Over the past eight years, Thomas has been on the front lines in numerous contract negotiations, including record-breaking deals for Wilson and Wagner prior to the 2019 season. This year, like much of the NFL, he and Schneider had to change some of their tactics to compensate for the salary cap shrinking to $182.5 million.

Most notably, the Seahawks have incorporated voided years into multiple contracts, including the recently-signed deals for Carson, Mayowa, and Hyder. Adding voided years to the end of contracts allows teams to spread out the player's signing bonus for salary cap purposes, which lowers the cap hit for 2021.

For example, Carson reportedly signed a three-year contract worth up to $24.625 million to stay in Seattle. But in reality, the third year is voided with a $1.5 million dead cap hit, making it a two-year pact worth $10.425 million. The voided year dropped his 2021 cap hit to just $2.5 million.

For Mayowa and Hyder, both of their contracts include at least one voided year and as a result, neither player will count for more than $2.3 million against the cap this year. When their contracts void in 2023, the team will have a $2.25 million dead cap hit. Mayowa will also have a $750,000 dead cap hit in 2024 as part of his deal with a second voided year.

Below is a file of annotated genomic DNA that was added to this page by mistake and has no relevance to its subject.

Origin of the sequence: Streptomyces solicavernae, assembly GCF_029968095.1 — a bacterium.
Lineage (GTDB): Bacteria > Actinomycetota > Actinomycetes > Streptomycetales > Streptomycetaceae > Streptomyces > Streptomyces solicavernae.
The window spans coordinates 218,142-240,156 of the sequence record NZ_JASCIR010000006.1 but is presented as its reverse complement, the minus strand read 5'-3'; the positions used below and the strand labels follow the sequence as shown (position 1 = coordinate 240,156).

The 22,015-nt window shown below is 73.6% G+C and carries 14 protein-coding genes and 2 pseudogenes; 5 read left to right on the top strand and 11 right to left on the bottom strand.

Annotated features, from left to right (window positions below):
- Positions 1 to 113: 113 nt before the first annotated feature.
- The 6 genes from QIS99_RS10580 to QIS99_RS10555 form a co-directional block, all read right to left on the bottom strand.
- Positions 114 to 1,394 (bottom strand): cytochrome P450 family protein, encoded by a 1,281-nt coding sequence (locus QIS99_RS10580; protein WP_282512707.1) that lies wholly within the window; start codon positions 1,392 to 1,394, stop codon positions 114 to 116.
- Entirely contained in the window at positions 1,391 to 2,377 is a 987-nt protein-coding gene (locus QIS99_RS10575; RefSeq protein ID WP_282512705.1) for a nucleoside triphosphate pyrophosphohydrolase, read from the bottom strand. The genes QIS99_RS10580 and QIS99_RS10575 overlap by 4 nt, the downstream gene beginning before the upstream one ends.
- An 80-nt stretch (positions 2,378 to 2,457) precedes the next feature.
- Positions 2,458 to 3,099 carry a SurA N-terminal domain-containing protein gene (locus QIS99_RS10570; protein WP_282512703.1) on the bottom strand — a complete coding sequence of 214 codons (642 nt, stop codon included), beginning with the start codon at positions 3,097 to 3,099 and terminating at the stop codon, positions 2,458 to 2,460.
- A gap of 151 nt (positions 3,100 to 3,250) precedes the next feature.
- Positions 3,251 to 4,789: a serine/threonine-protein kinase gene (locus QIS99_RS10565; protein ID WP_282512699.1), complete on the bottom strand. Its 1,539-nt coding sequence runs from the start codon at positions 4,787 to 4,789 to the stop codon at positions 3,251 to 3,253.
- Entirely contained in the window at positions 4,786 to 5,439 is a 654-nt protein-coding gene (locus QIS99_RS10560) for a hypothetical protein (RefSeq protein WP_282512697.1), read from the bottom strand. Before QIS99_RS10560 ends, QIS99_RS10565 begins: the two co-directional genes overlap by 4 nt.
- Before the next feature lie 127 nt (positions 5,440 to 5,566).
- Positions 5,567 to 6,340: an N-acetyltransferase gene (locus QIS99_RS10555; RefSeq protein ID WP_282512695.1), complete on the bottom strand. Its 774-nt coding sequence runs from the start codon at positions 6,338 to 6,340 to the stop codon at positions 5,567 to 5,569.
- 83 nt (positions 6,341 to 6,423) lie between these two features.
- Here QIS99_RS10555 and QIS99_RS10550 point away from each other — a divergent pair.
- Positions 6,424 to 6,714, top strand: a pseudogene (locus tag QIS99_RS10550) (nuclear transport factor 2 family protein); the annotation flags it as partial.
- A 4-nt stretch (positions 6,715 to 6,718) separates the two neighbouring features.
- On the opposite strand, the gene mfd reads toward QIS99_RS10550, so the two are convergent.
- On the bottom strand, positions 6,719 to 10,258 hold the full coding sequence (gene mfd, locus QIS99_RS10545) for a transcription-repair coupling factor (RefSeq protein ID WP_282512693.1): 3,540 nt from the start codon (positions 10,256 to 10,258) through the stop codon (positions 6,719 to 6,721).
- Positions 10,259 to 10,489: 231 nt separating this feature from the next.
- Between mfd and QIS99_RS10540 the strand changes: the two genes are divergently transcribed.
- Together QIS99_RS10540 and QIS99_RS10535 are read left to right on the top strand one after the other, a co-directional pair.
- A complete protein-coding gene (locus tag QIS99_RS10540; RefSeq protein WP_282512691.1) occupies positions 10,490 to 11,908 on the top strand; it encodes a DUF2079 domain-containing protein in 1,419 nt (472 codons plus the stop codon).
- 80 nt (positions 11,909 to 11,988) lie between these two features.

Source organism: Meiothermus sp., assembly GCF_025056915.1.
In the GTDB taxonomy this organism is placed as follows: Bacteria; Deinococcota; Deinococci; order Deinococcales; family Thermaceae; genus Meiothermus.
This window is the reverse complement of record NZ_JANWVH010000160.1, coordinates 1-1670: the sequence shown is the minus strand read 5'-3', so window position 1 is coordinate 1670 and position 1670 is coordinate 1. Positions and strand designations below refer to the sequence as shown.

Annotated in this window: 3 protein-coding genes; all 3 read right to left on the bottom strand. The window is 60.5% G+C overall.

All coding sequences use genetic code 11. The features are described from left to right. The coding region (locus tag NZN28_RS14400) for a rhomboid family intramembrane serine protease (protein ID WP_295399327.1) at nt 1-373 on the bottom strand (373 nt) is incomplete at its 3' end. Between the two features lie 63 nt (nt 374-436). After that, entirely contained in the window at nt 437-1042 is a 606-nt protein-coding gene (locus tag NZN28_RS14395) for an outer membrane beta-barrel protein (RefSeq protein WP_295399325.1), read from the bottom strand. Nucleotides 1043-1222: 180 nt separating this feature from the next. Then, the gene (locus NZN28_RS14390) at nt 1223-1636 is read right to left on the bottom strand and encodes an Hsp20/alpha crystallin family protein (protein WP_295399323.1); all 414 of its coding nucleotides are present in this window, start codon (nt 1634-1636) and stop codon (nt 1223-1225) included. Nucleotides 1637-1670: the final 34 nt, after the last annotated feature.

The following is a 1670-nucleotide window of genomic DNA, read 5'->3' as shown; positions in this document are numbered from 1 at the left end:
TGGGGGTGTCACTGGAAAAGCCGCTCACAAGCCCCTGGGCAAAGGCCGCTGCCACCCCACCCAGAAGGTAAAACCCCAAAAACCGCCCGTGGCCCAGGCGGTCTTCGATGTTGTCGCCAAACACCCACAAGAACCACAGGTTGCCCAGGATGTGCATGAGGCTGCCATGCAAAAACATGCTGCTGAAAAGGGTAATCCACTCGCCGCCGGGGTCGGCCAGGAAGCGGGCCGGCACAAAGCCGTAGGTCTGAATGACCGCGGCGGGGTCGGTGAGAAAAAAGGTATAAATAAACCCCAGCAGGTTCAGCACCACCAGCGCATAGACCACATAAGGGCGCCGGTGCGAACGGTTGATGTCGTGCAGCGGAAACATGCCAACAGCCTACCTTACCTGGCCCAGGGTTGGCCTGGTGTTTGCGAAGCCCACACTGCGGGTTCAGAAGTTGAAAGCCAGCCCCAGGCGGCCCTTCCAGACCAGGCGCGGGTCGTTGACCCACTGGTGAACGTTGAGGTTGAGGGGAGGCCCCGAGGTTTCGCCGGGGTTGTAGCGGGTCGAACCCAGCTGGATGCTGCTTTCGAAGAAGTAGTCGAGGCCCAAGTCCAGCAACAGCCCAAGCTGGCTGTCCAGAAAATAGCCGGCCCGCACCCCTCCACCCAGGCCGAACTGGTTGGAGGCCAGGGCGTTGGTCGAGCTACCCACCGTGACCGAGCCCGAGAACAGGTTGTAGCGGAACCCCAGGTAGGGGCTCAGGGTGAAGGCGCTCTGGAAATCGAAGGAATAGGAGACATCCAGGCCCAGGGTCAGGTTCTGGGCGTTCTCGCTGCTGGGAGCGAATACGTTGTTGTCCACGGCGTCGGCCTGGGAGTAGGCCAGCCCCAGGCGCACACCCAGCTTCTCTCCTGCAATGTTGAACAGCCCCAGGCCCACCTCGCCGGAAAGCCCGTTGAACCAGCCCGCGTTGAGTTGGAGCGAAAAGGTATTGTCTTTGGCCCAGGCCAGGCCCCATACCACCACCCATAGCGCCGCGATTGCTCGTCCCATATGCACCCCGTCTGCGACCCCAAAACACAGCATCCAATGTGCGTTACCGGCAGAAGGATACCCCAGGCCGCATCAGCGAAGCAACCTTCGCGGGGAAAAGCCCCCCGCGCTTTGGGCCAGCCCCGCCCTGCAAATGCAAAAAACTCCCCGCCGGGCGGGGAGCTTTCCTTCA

Typically against the idea of "kicking the can down the road" in regard to the salary cap, including restructuring contracts, Schneider and Thomas had never signed a player with a voided year as part of the contract prior to this offseason. But with the salary cap set to explode thanks to a new television deal agreed upon by the NFL starting in 2023, they have been willing to adapt amid a financial squeeze understanding those small dead cap hits will be easy to absorb in two years.

Aside from adding voided years to the aforementioned contracts, Thomas created much-needed savings by helping sign Jackson to a new three-year deal, securing a top-tier guard to keep Wilson upright through the 2023 season. Though the specific structure of the deal remains unknown, his cap hit for 2021 is expected to be less than $5 million. Under his previous contract, he would have carried a $9.6 million cap charge this year.

As of the time of this writing, the Seahawks also reportedly signed star receiver Tyler Lockett to a four-year, $69.2 million extension with $37 million guaranteed. This deal will likely create a bit more financial wiggle room for the franchise in the present, as he carried a cap hit close to $15 million for 2021 and a portion of that cap hit could be restructured in a back-loaded contract.

With the calendar set to flip to April, Seattle still has work left to do. After losing Shaquill Griffin in free agency, adding another cornerback to the mix should be a priority and Quinton Dunbar could be brought back on an affordable one-year deal. Linebacker K.J. Wright also remains unsigned and recent moves to extend Jackson and Lockett could open up enough space to re-sign him as well.

Schneider and Thomas also have several other players to negotiate extensions with over the next few months, including star safety Jamal Adams.

Regardless of what happens next, the Seahawks are in a far better place than they were only a few short weeks ago due to a shrewdly executed business plan. As the team continues to build their roster for the upcoming season, as has been the case for nearly a decade, expect Thomas to be at the center of the process.